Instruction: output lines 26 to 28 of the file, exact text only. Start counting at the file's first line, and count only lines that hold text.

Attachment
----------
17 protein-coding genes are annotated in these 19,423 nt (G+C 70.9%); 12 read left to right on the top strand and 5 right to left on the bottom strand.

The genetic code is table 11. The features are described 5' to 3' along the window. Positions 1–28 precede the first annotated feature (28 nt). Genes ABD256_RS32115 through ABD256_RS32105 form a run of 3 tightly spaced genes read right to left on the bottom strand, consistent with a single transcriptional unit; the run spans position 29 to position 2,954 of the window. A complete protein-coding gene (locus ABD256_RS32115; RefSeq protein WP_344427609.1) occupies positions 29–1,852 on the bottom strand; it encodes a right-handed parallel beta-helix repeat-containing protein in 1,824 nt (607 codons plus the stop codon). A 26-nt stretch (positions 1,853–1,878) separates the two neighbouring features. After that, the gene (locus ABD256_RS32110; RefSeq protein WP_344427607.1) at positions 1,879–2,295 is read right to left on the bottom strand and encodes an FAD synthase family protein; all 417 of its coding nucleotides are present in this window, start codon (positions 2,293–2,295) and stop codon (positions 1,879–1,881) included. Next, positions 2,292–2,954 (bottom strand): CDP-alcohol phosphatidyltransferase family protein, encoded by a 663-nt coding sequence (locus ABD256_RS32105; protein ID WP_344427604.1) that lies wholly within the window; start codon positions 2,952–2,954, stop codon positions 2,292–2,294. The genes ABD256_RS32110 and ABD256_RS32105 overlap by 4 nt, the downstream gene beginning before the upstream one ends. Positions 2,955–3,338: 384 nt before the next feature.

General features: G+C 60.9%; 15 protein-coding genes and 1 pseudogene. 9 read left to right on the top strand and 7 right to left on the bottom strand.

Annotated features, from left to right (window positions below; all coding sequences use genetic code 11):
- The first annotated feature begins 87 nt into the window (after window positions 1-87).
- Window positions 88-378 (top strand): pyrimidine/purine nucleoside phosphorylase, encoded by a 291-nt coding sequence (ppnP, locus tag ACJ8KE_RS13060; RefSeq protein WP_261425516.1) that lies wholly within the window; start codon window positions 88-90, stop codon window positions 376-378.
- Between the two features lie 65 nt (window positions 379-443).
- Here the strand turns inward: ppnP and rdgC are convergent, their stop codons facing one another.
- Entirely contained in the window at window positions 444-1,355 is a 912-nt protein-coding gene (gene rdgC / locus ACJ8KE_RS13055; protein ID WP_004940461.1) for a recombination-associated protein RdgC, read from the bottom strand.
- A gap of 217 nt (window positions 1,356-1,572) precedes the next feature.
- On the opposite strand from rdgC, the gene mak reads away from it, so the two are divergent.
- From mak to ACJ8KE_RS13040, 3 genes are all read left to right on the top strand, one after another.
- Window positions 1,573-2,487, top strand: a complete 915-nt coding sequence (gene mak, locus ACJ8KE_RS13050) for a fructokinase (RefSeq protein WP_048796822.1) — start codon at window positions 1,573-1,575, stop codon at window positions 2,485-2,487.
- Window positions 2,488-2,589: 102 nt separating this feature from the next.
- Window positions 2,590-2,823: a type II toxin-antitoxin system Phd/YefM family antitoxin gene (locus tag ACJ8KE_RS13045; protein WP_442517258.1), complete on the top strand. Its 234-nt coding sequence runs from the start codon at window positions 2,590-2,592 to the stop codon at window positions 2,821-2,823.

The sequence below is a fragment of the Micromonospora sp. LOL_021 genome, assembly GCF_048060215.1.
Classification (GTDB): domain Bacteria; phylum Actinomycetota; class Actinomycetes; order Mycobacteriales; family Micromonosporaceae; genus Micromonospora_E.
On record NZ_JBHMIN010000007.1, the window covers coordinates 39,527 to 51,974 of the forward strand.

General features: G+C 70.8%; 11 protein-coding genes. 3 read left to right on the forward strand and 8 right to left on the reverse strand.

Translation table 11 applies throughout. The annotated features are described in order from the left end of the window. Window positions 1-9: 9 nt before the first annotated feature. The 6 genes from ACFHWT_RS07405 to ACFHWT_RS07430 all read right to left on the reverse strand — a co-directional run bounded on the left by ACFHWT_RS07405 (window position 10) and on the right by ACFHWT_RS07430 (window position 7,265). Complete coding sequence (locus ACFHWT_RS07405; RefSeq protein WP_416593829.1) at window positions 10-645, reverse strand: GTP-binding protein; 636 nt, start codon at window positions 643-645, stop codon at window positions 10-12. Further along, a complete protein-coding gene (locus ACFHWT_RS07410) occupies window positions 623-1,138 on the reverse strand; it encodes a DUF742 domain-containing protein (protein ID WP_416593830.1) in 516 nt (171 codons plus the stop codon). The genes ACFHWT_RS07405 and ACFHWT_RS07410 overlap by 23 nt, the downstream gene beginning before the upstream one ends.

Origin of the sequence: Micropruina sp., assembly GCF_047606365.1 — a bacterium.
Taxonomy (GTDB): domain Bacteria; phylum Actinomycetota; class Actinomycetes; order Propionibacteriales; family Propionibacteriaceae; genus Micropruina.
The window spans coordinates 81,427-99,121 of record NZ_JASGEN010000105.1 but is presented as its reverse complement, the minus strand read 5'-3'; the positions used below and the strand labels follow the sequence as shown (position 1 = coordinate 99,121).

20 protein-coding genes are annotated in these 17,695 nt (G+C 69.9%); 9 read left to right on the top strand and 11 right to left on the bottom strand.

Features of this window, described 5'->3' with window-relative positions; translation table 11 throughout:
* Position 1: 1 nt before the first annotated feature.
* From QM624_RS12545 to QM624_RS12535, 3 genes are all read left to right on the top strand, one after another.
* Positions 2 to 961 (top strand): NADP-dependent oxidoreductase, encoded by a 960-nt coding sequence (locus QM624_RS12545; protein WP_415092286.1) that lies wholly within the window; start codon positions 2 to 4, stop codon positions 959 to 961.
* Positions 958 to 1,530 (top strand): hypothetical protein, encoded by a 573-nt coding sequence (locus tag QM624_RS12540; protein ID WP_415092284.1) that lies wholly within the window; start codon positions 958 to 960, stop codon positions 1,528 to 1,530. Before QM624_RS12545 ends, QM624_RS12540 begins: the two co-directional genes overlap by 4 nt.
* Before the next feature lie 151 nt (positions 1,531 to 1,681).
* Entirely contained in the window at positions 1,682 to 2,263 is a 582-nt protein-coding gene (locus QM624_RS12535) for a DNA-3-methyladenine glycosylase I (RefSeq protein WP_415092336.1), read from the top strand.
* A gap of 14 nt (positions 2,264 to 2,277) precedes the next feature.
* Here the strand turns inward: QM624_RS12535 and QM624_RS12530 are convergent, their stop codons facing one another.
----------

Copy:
* Position 1: 1 nt before the first annotated feature.
* From QM624_RS12545 to QM624_RS12535, 3 genes are all read left to right on the top strand, one after another.
* Positions 2 to 961 (top strand): NADP-dependent oxidoreductase, encoded by a 960-nt coding sequence (locus QM624_RS12545; protein WP_415092286.1) that lies wholly within the window; start codon positions 2 to 4, stop codon positions 959 to 961.